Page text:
Sheriff’s officer trades in the badge for beef
Midlife career change is good but scary proposition
During nine years as a sheriff’s deputy, Mike Ottensmeier has dealt with plenty of wayward, cantankerous cattle that were never as cooperative as most people with whom he has had professional encounters.
“I do have a little experience pushing cows,” Ottensmeier said. “I’ve come to find out cattle are probably among the stupidest animals that ever lived.”
However, Ottensmeier, 48, is about to get more opportunities to hone his cow whispering skills than he ever imagined.
After more than three decades of uniformed service in the Air Force, Kansas Highway Patrol, police departments in Marion and Austin, Texas, and the sheriff’s department, Ottensmeier will be hanging up his uniform for good April 30 and taking on a new title and career — cattle rancher and farmer.
“Frankly, I’m scared to death,” Ottensmeier said. “I’m going into something where I have no earthly idea what I’m doing. I’ve got a lot to learn.”
Fortunately, Ottensmeier has a willing and capable partner in his wife Leah. The couple and their children — Katie, 12; Garrett, 2; and Austin, 15 months — will be moving to the McPherson County farm where Leah grew up.
“We’re going to do this as a family,” he said. “She’s going to be basically the operation side of this whole deal. She already has it down.”
Leah’s grandfather, Dale Becker, and father, Michael D. Becker, developed and own the operation, which had between 300 and 400 head of cattle when she was growing up, Ottensmeier said.
Leah’s mother died last year, and when 68-year-old Michael got serious a few months ago about scaling back, Leah was the one sibling out of four that not only was passionate about keeping the farm in the family, but also was in a position to do something about it.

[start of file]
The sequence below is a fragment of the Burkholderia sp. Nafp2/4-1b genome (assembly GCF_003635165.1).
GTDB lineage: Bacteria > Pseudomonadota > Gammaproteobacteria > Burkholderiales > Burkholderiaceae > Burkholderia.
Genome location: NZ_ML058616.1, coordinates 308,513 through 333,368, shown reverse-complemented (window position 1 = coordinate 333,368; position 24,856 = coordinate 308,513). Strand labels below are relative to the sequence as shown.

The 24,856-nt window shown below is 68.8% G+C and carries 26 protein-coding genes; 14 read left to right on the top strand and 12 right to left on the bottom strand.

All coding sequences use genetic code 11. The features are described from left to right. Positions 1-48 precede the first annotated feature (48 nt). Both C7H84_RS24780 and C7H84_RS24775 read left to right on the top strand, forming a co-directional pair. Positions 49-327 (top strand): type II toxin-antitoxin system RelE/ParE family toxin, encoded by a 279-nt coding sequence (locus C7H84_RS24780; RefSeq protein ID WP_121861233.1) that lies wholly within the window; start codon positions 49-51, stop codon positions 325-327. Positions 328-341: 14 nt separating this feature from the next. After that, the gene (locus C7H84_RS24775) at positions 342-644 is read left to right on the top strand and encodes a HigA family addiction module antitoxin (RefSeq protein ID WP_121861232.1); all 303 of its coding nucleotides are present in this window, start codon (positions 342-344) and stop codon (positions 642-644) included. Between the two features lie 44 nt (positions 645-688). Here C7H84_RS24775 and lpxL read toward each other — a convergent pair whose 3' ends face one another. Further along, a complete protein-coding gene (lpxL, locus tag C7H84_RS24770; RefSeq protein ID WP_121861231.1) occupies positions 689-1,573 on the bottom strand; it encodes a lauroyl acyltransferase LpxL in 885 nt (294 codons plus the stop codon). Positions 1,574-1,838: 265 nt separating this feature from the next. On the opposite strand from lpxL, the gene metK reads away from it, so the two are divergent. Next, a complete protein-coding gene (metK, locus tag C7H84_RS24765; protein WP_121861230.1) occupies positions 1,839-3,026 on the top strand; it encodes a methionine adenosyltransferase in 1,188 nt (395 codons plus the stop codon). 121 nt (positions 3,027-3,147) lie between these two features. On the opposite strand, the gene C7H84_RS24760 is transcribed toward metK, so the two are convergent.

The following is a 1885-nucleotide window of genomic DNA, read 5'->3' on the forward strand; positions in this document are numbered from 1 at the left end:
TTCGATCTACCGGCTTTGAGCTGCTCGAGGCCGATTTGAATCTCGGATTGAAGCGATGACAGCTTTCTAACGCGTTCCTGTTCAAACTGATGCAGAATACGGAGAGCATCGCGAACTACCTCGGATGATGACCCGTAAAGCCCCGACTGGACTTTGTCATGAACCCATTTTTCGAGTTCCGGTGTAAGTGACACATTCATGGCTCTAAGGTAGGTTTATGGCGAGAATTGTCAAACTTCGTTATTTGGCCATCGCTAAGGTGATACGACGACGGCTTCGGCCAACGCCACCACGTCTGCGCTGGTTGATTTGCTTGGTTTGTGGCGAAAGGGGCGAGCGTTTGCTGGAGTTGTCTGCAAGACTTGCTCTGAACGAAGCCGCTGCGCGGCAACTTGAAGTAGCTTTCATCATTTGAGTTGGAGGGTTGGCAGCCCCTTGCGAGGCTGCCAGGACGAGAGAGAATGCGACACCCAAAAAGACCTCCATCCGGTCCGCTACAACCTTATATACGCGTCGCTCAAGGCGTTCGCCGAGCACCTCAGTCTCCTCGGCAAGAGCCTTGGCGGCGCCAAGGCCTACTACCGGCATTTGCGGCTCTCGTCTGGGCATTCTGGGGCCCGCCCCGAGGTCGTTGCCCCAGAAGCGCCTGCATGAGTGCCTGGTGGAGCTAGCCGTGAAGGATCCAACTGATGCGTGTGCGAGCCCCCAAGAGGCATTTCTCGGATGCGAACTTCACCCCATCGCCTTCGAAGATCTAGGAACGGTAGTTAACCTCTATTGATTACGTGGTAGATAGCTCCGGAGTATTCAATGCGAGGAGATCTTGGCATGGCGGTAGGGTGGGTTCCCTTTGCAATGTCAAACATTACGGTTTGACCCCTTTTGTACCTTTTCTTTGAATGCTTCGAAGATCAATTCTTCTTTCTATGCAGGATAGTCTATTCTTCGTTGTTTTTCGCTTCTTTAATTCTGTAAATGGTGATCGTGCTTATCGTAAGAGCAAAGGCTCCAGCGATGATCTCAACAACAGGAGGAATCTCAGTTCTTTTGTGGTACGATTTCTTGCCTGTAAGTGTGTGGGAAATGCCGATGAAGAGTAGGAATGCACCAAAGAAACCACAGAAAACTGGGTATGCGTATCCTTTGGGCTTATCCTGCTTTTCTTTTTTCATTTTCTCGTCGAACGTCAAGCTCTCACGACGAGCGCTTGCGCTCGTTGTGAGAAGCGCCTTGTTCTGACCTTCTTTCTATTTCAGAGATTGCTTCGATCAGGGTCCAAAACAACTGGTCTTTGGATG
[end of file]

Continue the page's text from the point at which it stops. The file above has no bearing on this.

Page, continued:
After the Ottensmeiers studied the opportunity by meeting with Becker’s banker, an attorney, and an accountant, it just made sense.
“We just looked at each other and said it’s the right thing to do for us to be financially sound,” Ottensmeier said. “Leah and I will be able to give our kids opportunities they would never have had otherwise.”
They purchased the house Leah grew up in and the acreage around it, and plan to own the entire operation within three years.
Numerous trips to the farm already have shown Ottensmeier how much he has to learn.
“I’ve never pulled a calf before,” he said. “I got to see the process, I got to help with the process. It got a little messy, but every one of those little calves I see out there I think, ‘That’s money.’”
He was fascinated as his father-in-law explained tagging as they drove around.
“The mama cow has four numbers in her ear tag, and a calf has three numbers that are the last three numbers of the mama’s tag so they can keep track of which ones go together,” Ottensmeier said. “They’re talking about it like it’s nothing.”
A huge change will be leaving the security of regular paychecks for paydays based on when cattle go to market.
“That’s another thing I’m trying to wrap my head around, the amount of budgeting that has to go on,” he said. “I’ve got to educate myself a lot.”
Ottensmeier already has healthy respect for the safety aspects of farming.
“Farming is kind of like policing,” he said. “You make the wrong mistake and somebody can get seriously hurt or killed. On the farm, it’s large pieces of equipment or cattle or an animal that can pin you someplace.”
Ottensmeier plans to continue his business of upfitting new police cars with lights, sirens, radios, and graphics, albeit on a smaller scale.
“I’ve already had two agencies ask me if we were going to continue,” he said. “If agencies are willing to drive up to northeast McPherson County, we’re going to keep the upfitting business alive. But farming is going to take up a lot more time than I’m used to.”
What aspect of law enforcement will Ottensmeier miss the most?
“I think it’s the camaraderie, not just with the guys and gals I work with, or at the courthouse, but also with the public,” he said. “My wife asked, ‘OK, are we going to need to put a radio at the house?’ Probably not right away; we’ve got so much work ahead of us. But someday I might want to listen.”
Ottensmeier will keep his law enforcement license active by taking occasional special assignments and part-time work.
“When the county fair comes up, I wouldn’t be surprised if you see me over there,” he said.
While the prospect of building the farm’s current 250-head operation back to former levels is an exciting challenge, the most satisfying aspect of this career change is what it means for Ottensmeier’s family.
“This opportunity to work shoulder to shoulder with my wife and see our kids grow up —we’re going to be around each other all the time, we’re going to be doing stuff together,” he said. “It’s not going to be a vacation, but everybody will be doing things together.”
Last modified March 9, 2018